America Talks Health Care

Published February 1, 2003

Tax credits and Medical Savings Accounts took center stage at the Bush administration’s first “Talk to Tommy” public forum on health care, held December 10, 2002 in Minneapolis. Similar meetings are being held across the country, including one held December 17 in Jacksonville, Florida to focus on doctors and medical malpractice issues.

Billed as America Talks Health Care, the event featured Tommy Thompson, secretary of the Department of Health and Human Services, and two panel discussions addressing individual control and ownership of health insurance.

Thompson invited the audience of approximately 250 people to share any ideas for improving health care, no matter how radical. “Health care is the number one issue facing Americans today,” he said. The Bush administration plans $117 billion in new health care initiatives, Thompson noted, including tax credits, health accounts, and association health plans. Health insurance, he said, should be accessible, accountable, and affordable.

Provocative Panels

Russell Hagen, CEO of Data Recognition Corporation (DRC), described during one of the panel discussions the menu of health benefits his company offers to its employees, and how enrollment in the various plan options has changed in recent years. As insurance premiums have increased, he noted, enrollment in the company’s most expensive plans has fallen. Nevertheless, only 17 percent choose the company’s major medical plan, which costs 43 percent less than the highest-priced plan.

DRC is unusual in that it will not allow its employees to be uninsured. Employees are enrolled automatically, and their share of premium payments is deducted from their paychecks, unless they present a letter to human resources stating they are enrolled in a spouse’s health plan.

“It’s a bit paternalistic, but tough bounce,” Hagen admitted. His primary goal, he said, is a healthy workforce.

Panelist Grace-Marie Turner, president of the Galen Institute, discussed tax reform as key to increasing consumer choice and the share of the U.S. population covered by insurance. Although employers receive tax deductions for providing health insurance to employees, “millions of women believe they could pick a better policy than the HR department,” she noted. Tax credits would make it financially possible for individuals to purchase policies that suit their needs better than the one-size-fits-all employer-provided group policies.

Saying the number of uninsured would drop by half, Turner advocated refundable tax credits that would target the uninsured, while not disturbing those with existing coverage. She emphasized, “Whoever controls the money controls the choices.”

William McGuire, CEO of UnitedHealth Group, wants consumers to have good information. He advocated evidence-based medicine to increase accountability and wise use of health care resources. And then, as if to prepare members of the audience for the inevitable public opposition, he quipped, “Remember that for the privacy thing.”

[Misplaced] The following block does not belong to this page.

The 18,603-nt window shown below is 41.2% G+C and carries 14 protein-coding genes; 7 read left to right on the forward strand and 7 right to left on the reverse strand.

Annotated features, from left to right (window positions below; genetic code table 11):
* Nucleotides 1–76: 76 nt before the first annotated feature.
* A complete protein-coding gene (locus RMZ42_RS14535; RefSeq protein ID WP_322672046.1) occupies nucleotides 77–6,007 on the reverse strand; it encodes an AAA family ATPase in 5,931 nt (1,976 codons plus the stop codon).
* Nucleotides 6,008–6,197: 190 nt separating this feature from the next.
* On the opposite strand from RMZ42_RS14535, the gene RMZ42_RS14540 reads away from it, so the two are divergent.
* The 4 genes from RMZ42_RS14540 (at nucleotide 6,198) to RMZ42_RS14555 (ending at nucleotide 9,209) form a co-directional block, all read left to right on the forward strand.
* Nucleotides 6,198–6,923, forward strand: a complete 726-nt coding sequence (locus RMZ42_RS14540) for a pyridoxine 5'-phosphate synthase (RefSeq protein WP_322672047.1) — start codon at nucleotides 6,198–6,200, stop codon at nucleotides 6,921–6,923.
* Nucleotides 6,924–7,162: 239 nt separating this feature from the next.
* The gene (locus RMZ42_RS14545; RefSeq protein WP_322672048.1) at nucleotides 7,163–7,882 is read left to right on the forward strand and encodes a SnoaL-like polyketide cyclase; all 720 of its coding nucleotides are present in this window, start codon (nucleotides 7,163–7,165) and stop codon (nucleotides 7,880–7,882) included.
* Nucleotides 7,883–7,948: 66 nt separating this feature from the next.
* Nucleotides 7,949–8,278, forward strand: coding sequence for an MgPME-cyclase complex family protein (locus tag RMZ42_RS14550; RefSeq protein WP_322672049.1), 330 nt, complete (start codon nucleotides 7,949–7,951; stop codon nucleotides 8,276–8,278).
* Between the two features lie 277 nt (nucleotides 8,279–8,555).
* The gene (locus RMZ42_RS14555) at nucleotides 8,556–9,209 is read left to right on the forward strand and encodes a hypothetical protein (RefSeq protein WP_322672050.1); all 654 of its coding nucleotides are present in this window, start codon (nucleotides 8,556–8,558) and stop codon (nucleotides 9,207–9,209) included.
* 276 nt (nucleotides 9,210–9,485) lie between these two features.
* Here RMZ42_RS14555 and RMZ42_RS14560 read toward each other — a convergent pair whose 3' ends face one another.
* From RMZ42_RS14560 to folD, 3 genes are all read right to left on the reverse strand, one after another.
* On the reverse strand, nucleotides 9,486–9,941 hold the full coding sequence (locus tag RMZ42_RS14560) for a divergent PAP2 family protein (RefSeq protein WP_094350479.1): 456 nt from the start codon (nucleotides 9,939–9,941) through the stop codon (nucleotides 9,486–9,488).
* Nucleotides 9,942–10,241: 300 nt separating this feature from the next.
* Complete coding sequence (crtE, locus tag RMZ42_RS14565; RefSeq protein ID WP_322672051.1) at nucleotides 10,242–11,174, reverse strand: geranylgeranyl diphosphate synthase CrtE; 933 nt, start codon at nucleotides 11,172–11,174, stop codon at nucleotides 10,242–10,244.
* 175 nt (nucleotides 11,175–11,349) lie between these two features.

John Goodman, president of the National Center for Policy Analysis (NCPA), charged the federal tax code with being “very biased against people being allowed to control health care dollars.” He revealed “tax law is encouraging us all to be in HMOs.”

“We need a use-it-or-save-it account,” Goodman said, because “nobody cares about you more than you care about you.”

David Hess, corporate vice president for benefits at Medtronic, and Carla Bender, a Medtronic employee, discussed Health Reimbursement Arrangements. Since it began offering Definity Health’s HRA plan, Medtronic’s costs have decreased. Employees choose generic drugs more often, and they use the company’s nurse line more often to address relatively minor health issues. To Bender’s relief, Definity allows her to “know the exact financial obligation” of any procedure.

Medical Savings Accounts

Kallija Paraska, senior vice president for Accordia Northwest, a Seattle-based insurance brokerage firm, discussed Medical Savings Accounts as a way to significantly reduce health insurance costs. She said she can provide a Washington State employer with an MSA plan for just $103 per employee per month, compared to at least $312 per employee per month for standard insurance policies.

Thirty-four percent of MSA enrollees are senior citizens, who use their MSAs primarily for prescription drug coverage. According to Paraska, the cost of an MSA plan for seniors is $175 per month. Accordia’s MSA enrollees have seen premium increases of no more than 5 percent. One CEO with 24 employees used Accordia to switch to MSAs. The company’s $89,000 annual health insurance expense dropped to $51,000. Part of the savings went to the employees, and $13,000 went to support the company’s bottom line.

Accordia has a stringent requirement for those considering MSAs: No MSA purchases without education. To assure success of the program, Accordia requires that MSA enrollees learn how to use the MSA wisely. Training sessions are held three times a year in large auditoriums. All of them are packed, Paraska said.